Mississippi 2011 Flood Report
In April and May 2011, residents along the Mississippi River experienced the area’s largest flood in modern history – even worse than the historic 1927 floods. The floods affected more than 21,000 homes and businesses and 1.2 million acres of farmland in seven states. In all, the disaster caused some $2.8 billion in damages.
This week, the U.S. Army Corps of Engineers issued its long-awaited report on the flooding. The Mississippi River & Tributaries 2011 Post Flood Report is a 350-page study that documents the Corps’ response to the flood and the performance of the Mississippi River & Tributaries (MR&T) system. A report this detailed could be debated for years but the key point in any analysis has to involve the cost-benefit equation of modern flood control.
History is important here – specifically the history of damages prevented through the Corps of Engineers’ lower Mississippi flood risk reduction system. This effort started with the 1928 Flood Control Act, which Congress passed as a result of the massive 1927 Mississippi River flooding. The Act authorized the Corps of Engineers to construct and operate the MR&T flood control system.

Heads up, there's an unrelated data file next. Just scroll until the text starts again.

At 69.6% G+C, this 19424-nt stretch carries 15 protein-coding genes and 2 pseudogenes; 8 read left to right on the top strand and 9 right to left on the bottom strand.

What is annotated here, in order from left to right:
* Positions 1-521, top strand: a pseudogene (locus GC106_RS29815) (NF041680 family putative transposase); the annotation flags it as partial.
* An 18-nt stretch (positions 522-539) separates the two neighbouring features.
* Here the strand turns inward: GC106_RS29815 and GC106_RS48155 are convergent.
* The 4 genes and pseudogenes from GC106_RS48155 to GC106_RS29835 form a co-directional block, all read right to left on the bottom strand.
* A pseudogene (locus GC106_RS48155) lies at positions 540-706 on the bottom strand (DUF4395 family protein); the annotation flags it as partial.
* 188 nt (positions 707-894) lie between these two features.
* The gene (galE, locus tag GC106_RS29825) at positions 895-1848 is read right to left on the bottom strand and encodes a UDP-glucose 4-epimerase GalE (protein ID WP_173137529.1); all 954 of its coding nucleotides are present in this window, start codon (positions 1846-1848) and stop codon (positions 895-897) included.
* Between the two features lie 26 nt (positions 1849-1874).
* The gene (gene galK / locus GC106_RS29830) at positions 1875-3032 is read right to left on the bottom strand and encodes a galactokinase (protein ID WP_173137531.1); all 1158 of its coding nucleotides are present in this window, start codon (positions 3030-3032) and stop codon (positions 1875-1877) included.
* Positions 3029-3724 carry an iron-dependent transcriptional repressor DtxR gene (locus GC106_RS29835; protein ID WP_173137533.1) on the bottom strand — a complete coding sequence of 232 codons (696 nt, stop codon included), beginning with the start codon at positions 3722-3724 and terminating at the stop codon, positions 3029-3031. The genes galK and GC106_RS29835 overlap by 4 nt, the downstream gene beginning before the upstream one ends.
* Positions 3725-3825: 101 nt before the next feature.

Today’s MR&T flood protection system cost about $13 billion, not including the $2.8 billion in repairs necessitated by the 2011 flooding. But during 2011 alone, according to a Corps estimate, the system prevented more than $62 billion in damages.
Moreover, there was no loss of life in 2011. By comparison, the 1927 floods resulted in 246 deaths.
As we’ve blogged previously, the fight to minimize flood damages is a continuing undertaking. But there shouldn’t be any question that we owe a huge debt of gratitude to our forefathers for having the insights and commitment to address the flood risks on the Mississippi River that were dramatically realized after the floods of 1927.
Rob Vining, Senior Advisor
Prior to joining Dawson & Associates, Rob served as Chief of the Civil Works Programs, Management Division of the U.S. Army Corps of Engineers.